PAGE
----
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How can wine taste like stone? Or maybe wine writers are getting ‘stoned’ on other things?

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The question

How can wine taste like stone? Are wine writers spending too much time in gravel pits? Or getting "stoned" on something more potent than chardonnay?

The answer

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I speak for myself alone and solemnly declare I have not engaged in behaviour that, were I mayor of a large city, would land me on Jimmy Kimmel Live.

So, let's talk about gravel pits. You nailed it with that one. Many wines can conjure a memory of proximity to a quarry, assuming you've stood in such a place, as I have. (I highly recommend the Carrara marble quarry in Tuscany; taste the local sangiovese and inhale dust from the same outcrop that produced Michelangelo's David, an awesome experience.)

To a home-renovation contractor, certain wines might even suggest drywall or plaster dust. Sometimes I get a sensation, both textural as well as olfactory, of chalk, more specifically the dust I inhaled while scrubbing blackboard erasers for Miss Wilks each day after Grade 5 class. (I was in love with the teacher, which may partly explain my passion for chalky wines today.)

You need not have munched on marble or drywall to grasp the concept. It's a smell more than a flavour, but in the field of human sensation, aromas and tastes roll into one. Nasal passageways are responsible for sensing virtually all the thousands of "flavour" nuances in food; the tongue directly perceives only five (possibly six, according to some research) tastes.

Flint, wet stone, chalk, limestone, slate, graphite – various rocky words get trotted out with increasing frequency today in the context of such wines as riesling, chardonnay (especially Chablis), sauvignon blanc and fine red Bordeaux. The wine-geek catch-all is "minerality," which is always used in a laudatory way. It's purely a metaphorical conceit, though, as I've stressed in past columns. The mineral content in wine is well below the threshold of human perception, as rock scientists declared years ago at a meeting of the Geological Society of America.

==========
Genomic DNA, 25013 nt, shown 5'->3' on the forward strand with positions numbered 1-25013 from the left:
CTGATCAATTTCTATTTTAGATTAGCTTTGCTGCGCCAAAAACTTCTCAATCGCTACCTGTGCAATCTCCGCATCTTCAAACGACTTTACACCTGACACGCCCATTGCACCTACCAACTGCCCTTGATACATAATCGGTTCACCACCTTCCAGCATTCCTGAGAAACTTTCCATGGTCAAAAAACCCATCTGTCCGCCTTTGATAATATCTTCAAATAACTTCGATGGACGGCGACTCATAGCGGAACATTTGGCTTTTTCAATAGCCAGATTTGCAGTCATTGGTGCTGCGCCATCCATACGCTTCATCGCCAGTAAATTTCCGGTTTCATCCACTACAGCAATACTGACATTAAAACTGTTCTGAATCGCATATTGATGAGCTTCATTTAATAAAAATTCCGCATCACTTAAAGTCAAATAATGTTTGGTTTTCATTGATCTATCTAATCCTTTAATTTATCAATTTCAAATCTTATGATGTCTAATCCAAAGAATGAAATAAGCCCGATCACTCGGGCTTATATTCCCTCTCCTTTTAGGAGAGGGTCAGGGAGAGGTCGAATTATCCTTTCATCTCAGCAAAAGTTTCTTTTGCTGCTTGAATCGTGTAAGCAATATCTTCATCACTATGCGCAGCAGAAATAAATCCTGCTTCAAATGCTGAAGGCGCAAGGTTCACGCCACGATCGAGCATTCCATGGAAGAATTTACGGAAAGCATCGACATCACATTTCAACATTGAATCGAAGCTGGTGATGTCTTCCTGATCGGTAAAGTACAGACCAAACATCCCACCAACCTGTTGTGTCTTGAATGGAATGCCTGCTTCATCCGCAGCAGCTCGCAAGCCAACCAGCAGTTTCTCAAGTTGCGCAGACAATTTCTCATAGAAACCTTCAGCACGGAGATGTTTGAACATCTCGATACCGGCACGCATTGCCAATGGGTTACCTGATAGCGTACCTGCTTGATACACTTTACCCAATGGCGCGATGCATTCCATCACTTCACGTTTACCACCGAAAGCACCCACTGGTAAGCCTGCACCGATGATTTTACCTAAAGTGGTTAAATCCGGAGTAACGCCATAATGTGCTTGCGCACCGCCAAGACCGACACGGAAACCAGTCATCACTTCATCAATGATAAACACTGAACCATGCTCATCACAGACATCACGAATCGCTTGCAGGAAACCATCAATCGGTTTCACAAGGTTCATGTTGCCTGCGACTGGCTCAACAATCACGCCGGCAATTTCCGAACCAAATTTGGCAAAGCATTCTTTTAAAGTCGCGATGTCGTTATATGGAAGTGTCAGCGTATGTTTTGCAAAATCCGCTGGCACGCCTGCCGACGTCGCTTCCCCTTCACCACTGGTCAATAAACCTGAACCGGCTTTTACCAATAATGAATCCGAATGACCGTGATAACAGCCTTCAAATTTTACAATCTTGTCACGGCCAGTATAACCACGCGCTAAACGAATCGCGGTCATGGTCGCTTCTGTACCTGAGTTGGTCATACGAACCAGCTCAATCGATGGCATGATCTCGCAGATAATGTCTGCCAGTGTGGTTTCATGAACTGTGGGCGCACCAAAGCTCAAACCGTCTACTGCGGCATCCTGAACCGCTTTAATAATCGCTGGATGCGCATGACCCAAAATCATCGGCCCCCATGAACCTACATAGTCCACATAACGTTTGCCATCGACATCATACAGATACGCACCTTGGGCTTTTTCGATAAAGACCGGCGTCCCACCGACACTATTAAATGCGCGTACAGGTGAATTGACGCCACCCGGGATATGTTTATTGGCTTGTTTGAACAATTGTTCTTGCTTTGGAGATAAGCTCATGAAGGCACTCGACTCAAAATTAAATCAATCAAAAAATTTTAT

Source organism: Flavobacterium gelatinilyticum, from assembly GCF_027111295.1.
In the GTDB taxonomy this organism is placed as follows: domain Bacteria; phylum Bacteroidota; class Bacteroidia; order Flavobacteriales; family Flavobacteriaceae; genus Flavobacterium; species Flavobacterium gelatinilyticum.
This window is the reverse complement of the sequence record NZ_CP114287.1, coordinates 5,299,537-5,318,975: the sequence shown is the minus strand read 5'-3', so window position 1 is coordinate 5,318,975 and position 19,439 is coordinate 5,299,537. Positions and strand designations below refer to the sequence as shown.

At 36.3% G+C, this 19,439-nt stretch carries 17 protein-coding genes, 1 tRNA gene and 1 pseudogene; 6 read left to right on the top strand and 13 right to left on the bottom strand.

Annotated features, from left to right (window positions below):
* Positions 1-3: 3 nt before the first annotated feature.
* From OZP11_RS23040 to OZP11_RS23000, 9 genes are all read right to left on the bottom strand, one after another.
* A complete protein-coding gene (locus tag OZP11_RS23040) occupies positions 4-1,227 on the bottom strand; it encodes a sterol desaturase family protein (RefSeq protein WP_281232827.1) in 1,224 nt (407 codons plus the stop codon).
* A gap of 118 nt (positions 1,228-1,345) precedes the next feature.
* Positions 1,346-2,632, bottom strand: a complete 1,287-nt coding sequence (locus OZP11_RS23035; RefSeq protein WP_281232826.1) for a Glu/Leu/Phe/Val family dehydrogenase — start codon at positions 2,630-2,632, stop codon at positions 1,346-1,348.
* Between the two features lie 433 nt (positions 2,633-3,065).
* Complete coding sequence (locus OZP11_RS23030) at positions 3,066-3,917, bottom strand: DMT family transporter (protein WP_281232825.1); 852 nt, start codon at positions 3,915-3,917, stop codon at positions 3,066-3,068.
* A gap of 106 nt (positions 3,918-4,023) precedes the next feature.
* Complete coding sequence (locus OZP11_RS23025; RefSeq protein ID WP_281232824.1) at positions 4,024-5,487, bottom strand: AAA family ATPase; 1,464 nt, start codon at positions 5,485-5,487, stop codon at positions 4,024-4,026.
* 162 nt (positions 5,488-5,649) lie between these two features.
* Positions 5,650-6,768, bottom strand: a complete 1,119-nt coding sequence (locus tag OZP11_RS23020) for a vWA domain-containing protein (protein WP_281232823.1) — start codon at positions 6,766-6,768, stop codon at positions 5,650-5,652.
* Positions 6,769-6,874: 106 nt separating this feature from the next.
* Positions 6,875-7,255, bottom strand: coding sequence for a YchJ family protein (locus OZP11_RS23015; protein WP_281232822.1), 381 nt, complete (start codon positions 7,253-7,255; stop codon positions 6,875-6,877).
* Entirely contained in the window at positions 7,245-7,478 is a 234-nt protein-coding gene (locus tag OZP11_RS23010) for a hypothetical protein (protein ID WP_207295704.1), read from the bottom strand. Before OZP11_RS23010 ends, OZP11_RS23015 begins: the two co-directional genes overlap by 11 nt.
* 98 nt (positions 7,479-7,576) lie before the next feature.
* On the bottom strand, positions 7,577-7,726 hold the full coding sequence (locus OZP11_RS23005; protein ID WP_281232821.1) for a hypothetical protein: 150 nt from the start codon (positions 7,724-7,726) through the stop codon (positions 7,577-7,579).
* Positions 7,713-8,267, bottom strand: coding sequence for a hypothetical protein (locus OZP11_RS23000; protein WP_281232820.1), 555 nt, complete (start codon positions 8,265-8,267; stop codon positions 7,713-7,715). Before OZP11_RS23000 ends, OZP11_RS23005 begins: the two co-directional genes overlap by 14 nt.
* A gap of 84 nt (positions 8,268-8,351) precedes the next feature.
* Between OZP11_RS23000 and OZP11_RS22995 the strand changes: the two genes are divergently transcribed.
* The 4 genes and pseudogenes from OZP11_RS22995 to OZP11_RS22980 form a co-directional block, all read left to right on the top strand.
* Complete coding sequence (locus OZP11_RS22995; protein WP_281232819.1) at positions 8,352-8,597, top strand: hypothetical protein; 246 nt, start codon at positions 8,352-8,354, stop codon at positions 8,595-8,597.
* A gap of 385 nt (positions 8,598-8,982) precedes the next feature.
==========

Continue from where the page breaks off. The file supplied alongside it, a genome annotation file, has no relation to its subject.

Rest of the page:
"Minerality," although a useful term for conveying suggestions of flavours, textures and aromas, should not be taken literally. As several geologists have stressed to me, vine roots simply are incapable of extracting aromatic compounds from hard rock, let alone transporting them directly to grapes. That's just not the way plants grow, despite romantic wine-geek notions to the contrary. Stone in wine? It's blarney.

Where do those prized flavours come from? The jury's out. I speculate it's a combination of natural grape acidity and tangy sulphur-bearing compounds produced by yeast during fermentation. Isn't it curious that nobody ever declares to have detected a mineral taste in fresh grapes? People only find it in wine, which is odd given that fresh grapes are a few steps closer than wine to the soil. That's why I put my money on yeast.

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Want to taste "minerality"? Two suggestions among my reviews this week offer a sense: a New Zealand sauvignon blanc and a sparkling white from the Loire Valley.

The Flavour Principle, by Lucy Waverman and Beppi Crosariol, was named best Canadian Food & Drinks Book in the 2014 Gourmand World Cookbook Awards. Published by HarperCollins.

E-mail your wine and spirits questions to Beppi Crosariol. Look for answers to select questions to appear in the Wine & Spirits newsletter and on The Globe and Mail website.

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